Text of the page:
The destruction has been added up and Hurricane Harvey was definitely a beast. Texas A&M AgriLife Extension Service economists estimate Harvey caused more than $200 million in crop and livestock losses.
“The effects of Hurricane Harvey will linger for quite some time with our Texas farmers and ranchers,” said Dr. Doug Steele, agency director in College Station. “Many South Texas or coastal area cotton farmers were on the verge of harvesting one of the best crops ever in Texas, while some ranchers were unable to save some cattle from insurmountable flood waters.
“However, the livestock losses could have been far worse had it not been for the many cooperating associations that joined forces with AgriLife Extension to establish animal supply points in the impacted areas, providing livestock with fresh hay and feed donated from across Texas and from generous individuals in neighboring states.”
Hay and feed donations were valued at more than $1.3 million, according to AgriLife Extension economists.
Hurricane losses by agricultural commodity include:
– Livestock: $93 million
– Cotton: $100 million
– Rice and soybeans: $8 million
Livestock losses include not only cattle and calves that died during the hurricane but also industry infrastructure, said Dr. David Anderson, AgriLife Extension livestock economist in College Station. Beyond animals lost directly due to the storm, extensive supplies of hay for winter feeding were destroyed.
“What you must take into consideration is the replacement costs of hay that was destroyed from the high flood waters,” Anderson said. “We are right on the verge of entering winter feeding season and ranchers will have to find replacement hay that averages $63 per round bale. A rancher may typically feed two or more round bales per cow during winter, so even if there isn’t hay available they will still have to purchase some type of supplemental feed. All of this comes with a hefty price.”
The value of fences, barns, and animal-handling facilities lost adds up quickly, Anderson said.
“Rebuilding fences can cost $2.50 or more per foot,” he said. “Overall, these livestock loss numbers could have been far, far worse had it not been for the quick action of ranchers ahead of and during the storm. Also important were the proactive actions of cattle industry associations in Texas, countless volunteers, and AgriLife Extension working together in coordination to either get cattle to dry points and make ample supplies of hay available, as well as the U.S. military airdropping round bales.”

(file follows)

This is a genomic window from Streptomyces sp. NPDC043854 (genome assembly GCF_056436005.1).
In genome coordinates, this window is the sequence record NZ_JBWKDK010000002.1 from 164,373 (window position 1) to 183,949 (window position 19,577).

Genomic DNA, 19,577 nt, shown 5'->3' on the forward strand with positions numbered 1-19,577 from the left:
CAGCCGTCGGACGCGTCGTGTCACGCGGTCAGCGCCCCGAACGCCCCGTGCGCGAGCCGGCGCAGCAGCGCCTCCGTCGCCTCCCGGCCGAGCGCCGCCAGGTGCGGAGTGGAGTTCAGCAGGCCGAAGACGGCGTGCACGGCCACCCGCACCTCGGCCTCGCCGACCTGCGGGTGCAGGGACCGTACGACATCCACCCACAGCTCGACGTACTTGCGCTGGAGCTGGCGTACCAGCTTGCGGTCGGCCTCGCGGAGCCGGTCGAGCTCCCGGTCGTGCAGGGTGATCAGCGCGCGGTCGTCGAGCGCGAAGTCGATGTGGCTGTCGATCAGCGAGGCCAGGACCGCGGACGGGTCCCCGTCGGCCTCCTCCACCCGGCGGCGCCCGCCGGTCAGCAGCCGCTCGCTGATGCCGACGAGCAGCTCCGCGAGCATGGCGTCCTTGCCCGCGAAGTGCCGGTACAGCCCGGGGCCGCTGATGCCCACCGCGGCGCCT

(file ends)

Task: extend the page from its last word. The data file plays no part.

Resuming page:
Meanwhile, 200,000 bales of cotton lint on the stalk valued at $62.4 million was lost and another 200,000 harvested bales valued at $9.6 million had degraded quality, said Dr. John Robinson, AgriLife Extension cotton marketing economist in College Station. In addition, there were widespread losses of cottonseed.
“You either had cotton that was on the stalk ready to be harvested and then taken out by Hurricane Harvey, or you had cotton modules sitting in the field only to have been damaged by wind, rain and/or flood water,” Robinson said. “The Southeast Texas cotton crop was set to be one of the best of all time. You’ve got reports from ginners who have ginning quality concerns related to seed coat problems, poor leaf grade, and trash.”
Rice and soybean crop losses accounted for approximately $8 million in losses. In its October crop production estimates, the U.S. Department of Agriculture lowered Texas rice production 614,000 hundredweight compared to pre-storm estimates. The value of that production at current market prices is about$7.5 million, said Dr. Mark Welch, AgriLife Extension grains marketing economist in College Station.
The USDA-Farm Service Agency reports 1,729 acres of soybeans have been reported as failed along the Coastal Bend. While specific production numbers are not yet available for counties along the coast, using a statewide average of 37 bushels per acre puts the value of lost soybean acres at just over $500,000, Welch said.